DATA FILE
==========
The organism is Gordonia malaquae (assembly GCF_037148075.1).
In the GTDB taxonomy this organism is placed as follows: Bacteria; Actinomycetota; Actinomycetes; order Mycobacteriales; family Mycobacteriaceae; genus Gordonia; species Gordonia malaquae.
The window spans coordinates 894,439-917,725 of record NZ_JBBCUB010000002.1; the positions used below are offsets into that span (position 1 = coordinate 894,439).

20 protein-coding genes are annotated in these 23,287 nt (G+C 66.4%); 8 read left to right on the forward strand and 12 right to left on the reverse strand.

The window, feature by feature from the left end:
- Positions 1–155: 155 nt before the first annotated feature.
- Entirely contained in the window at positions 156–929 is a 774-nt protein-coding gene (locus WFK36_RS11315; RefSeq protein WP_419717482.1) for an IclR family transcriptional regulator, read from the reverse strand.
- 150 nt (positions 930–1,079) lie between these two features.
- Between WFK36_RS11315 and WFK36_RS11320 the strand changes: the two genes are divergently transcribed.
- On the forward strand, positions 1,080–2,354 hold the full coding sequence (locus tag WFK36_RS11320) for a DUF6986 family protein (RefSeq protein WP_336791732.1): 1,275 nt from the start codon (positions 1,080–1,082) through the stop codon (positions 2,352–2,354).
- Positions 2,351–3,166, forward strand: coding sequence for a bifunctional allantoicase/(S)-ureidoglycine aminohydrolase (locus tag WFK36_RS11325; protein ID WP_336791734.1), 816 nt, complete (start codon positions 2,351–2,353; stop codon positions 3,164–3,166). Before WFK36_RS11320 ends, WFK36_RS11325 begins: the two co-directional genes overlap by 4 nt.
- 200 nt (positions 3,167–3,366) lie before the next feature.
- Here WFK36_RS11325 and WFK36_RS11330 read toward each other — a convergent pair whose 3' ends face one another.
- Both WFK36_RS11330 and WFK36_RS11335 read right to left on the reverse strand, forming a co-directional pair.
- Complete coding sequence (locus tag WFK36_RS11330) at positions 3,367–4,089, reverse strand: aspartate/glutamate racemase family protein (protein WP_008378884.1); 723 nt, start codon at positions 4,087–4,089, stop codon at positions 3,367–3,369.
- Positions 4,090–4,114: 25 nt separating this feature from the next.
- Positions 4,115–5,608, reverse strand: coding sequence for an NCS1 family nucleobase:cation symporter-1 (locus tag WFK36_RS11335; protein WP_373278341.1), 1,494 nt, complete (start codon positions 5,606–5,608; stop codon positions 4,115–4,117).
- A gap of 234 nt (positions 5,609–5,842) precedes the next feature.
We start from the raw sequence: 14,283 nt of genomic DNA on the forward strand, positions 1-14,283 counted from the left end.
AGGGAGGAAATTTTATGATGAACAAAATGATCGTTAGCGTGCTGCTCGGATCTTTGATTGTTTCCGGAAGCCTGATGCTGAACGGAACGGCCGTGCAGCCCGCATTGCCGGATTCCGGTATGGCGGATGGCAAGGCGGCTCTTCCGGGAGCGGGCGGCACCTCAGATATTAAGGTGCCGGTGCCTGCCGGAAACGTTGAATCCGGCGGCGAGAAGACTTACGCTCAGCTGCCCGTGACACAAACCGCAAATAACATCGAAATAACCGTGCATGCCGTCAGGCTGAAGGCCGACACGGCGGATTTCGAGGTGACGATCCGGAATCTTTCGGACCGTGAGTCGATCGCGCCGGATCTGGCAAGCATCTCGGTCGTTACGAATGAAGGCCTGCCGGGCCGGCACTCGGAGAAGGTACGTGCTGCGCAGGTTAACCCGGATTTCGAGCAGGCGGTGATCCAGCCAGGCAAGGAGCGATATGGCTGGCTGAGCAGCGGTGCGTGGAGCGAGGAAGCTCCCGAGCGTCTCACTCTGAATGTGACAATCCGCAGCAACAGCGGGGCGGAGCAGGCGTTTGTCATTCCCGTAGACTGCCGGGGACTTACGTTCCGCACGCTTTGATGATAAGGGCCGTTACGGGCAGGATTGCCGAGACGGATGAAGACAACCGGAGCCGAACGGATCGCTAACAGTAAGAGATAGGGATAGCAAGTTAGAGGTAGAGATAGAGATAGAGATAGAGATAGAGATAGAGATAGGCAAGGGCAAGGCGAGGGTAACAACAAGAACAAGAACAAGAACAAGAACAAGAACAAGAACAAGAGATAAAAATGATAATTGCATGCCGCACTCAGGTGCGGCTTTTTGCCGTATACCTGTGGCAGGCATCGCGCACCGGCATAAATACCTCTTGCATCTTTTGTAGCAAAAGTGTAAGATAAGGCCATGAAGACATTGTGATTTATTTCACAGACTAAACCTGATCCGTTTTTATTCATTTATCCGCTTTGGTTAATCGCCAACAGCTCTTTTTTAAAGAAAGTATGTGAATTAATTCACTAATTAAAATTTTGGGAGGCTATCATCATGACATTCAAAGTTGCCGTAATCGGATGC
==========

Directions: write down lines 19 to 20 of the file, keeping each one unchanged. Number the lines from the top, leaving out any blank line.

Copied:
We start from the raw sequence: 14,283 nt of genomic DNA on the forward strand, positions 1-14,283 counted from the left end.
AGGGAGGAAATTTTATGATGAACAAAATGATCGTTAGCGTGCTGCTCGGATCTTTGATTGTTTCCGGAAGCCTGATGCTGAACGGAACGGCCGTGCAGCCCGCATTGCCGGATTCCGGTATGGCGGATGGCAAGGCGGCTCTTCCGGGAGCGGGCGGCACCTCAGATATTAAGGTGCCGGTGCCTGCCGGAAACGTTGAATCCGGCGGCGAGAAGACTTACGCTCAGCTGCCCGTGACACAAACCGCAAATAACATCGAAATAACCGTGCATGCCGTCAGGCTGAAGGCCGACACGGCGGATTTCGAGGTGACGATCCGGAATCTTTCGGACCGTGAGTCGATCGCGCCGGATCTGGCAAGCATCTCGGTCGTTACGAATGAAGGCCTGCCGGGCCGGCACTCGGAGAAGGTACGTGCTGCGCAGGTTAACCCGGATTTCGAGCAGGCGGTGATCCAGCCAGGCAAGGAGCGATATGGCTGGCTGAGCAGCGGTGCGTGGAGCGAGGAAGCTCCCGAGCGTCTCACTCTGAATGTGACAATCCGCAGCAACAGCGGGGCGGAGCAGGCGTTTGTCATTCCCGTAGACTGCCGGGGACTTACGTTCCGCACGCTTTGATGATAAGGGCCGTTACGGGCAGGATTGCCGAGACGGATGAAGACAACCGGAGCCGAACGGATCGCTAACAGTAAGAGATAGGGATAGCAAGTTAGAGGTAGAGATAGAGATAGAGATAGAGATAGAGATAGAGATAGGCAAGGGCAAGGCGAGGGTAACAACAAGAACAAGAACAAGAACAAGAACAAGAACAAGAACAAGAGATAAAAATGATAATTGCATGCCGCACTCAGGTGCGGCTTTTTGCCGTATACCTGTGGCAGGCATCGCGCACCGGCATAAATACCTCTTGCATCTTTTGTAGCAAAAGTGTAAGATAAGGCCATGAAGACATTGTGATTTATTTCACAGACTAAACCTGATCCGTTTTTATTCATTTATCCGCTTTGGTTAATCGCCAACAGCTCTTTTTTAAAGAAAGTATGTGAATTAATTCACTAATTAAAATTTTGGGAGGCTATCATCATGACATTCAAAGTTGCCGTAATCGGATGC